This biopic focuses on the relationship of Ernie Davis (1939-1963), a gifted African-American athlete, and his coach from 1958 to 1962 at Syracuse University, Ben Schwartzwalder (1909-1993). Schwartzwalder recruits Davis with the help of All-American running back, Jim Brown. The civil rights movement is gaining steam; Davis experiences prejudice on campus, in town, and on the field, sometimes from teammates. How he handles it and how he challenges Schwartzwalder to stand up for his players provide a counterpoint to several great seasons that lead first to a national championship and then to the Heismann Trophy. Written by
Career team record @ Syracuse 1959 11-0 1960 7-2 1961 8-3. See more »
In the big bonus check Art Modell presents to Ernie Davis, as well as the letter Davis mails to the editor at the Saturday Evening Post, the addresses contain ZIP codes. ZIP codes were not introduced to the public until 1963, a few weeks after Davis died. Prior to July 1963, the Post Office used zone numbers (for example, Cleveland 14, O.). See more »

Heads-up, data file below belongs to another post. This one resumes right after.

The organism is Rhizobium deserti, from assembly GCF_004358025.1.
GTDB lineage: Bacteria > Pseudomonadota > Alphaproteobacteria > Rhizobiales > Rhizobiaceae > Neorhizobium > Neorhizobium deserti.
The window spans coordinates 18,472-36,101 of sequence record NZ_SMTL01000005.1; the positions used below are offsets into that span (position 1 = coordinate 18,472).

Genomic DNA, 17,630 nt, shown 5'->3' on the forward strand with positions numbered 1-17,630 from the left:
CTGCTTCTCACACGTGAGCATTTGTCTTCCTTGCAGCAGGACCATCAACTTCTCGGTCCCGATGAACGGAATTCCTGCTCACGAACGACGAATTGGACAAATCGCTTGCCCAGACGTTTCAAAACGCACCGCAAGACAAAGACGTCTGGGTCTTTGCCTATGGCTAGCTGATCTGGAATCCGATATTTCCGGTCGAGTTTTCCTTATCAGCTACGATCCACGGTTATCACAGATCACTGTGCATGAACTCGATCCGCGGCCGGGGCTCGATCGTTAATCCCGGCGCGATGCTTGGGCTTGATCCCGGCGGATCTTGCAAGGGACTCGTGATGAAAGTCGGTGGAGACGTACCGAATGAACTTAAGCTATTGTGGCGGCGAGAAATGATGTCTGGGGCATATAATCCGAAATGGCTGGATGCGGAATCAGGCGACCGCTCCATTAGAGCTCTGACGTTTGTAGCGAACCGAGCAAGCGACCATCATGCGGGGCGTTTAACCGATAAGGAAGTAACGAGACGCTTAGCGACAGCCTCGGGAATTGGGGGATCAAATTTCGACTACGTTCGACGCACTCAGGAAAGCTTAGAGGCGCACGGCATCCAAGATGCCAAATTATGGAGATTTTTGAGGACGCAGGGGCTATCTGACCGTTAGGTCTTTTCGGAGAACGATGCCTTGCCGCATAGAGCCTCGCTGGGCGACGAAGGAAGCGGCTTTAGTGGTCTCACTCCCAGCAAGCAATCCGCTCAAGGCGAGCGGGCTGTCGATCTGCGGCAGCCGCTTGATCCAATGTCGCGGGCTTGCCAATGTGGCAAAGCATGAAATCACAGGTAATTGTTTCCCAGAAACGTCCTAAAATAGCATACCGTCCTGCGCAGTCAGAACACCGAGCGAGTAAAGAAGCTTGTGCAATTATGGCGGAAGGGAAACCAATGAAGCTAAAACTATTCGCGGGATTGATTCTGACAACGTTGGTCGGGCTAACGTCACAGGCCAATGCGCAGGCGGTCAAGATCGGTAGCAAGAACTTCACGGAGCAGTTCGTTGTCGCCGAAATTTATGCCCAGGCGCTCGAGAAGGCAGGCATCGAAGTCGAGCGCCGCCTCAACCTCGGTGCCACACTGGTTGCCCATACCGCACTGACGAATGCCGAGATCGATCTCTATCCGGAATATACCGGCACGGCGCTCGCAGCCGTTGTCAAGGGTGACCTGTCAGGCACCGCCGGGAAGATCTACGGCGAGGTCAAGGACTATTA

Ernie Davis is probably the best football player to never play football professionally and may have had even better of a career then Jim Brown who was his predecessor at Syracuse and would've been his teammate on the Browns.
Ernie was one of the few blacks on the campus of Syracuse but always kept a positive attitude and treated everyone well around him.
The football scenes are extremely well done and they look like it's an actual football game going on. Dennis Quaid gives a great performance as the head coach of the Orangemen.
The period scenes were done very well and you felt like you were actually back in the late '50s/early '60s.
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